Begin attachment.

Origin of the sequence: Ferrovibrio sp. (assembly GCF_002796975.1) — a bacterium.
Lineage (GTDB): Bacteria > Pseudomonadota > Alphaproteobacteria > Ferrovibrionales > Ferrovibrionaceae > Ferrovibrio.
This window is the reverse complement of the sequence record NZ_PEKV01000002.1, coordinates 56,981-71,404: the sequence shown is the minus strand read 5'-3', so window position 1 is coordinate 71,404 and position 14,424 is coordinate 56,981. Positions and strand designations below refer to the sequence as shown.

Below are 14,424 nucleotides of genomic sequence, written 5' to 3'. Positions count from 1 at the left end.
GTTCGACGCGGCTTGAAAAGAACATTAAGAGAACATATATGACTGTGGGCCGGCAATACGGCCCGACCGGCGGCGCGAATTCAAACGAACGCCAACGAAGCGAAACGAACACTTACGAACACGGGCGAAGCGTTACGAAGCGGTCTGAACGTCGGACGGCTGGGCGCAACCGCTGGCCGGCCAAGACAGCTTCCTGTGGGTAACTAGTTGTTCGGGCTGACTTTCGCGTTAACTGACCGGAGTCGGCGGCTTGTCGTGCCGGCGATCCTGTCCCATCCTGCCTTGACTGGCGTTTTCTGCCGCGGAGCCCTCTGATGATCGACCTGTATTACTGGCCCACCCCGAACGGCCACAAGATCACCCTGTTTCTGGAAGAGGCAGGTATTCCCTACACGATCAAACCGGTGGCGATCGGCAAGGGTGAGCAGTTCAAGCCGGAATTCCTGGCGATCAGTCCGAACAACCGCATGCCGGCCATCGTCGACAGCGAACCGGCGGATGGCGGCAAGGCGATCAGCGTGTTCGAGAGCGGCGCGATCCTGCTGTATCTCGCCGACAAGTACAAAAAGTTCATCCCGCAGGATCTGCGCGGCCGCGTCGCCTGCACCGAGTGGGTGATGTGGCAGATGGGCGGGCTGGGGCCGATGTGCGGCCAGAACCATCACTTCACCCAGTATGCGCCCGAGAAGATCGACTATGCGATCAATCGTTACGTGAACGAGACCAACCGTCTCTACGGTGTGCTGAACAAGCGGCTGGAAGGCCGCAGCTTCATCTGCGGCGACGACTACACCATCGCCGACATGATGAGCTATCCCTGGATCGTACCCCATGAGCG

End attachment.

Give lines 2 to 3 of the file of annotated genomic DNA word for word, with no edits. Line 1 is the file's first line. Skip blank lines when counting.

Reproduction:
Lineage (GTDB): Bacteria > Pseudomonadota > Alphaproteobacteria > Ferrovibrionales > Ferrovibrionaceae > Ferrovibrio.
This window is the reverse complement of the sequence record NZ_PEKV01000002.1, coordinates 56,981-71,404: the sequence shown is the minus strand read 5'-3', so window position 1 is coordinate 71,404 and position 14,424 is coordinate 56,981. Positions and strand designations below refer to the sequence as shown.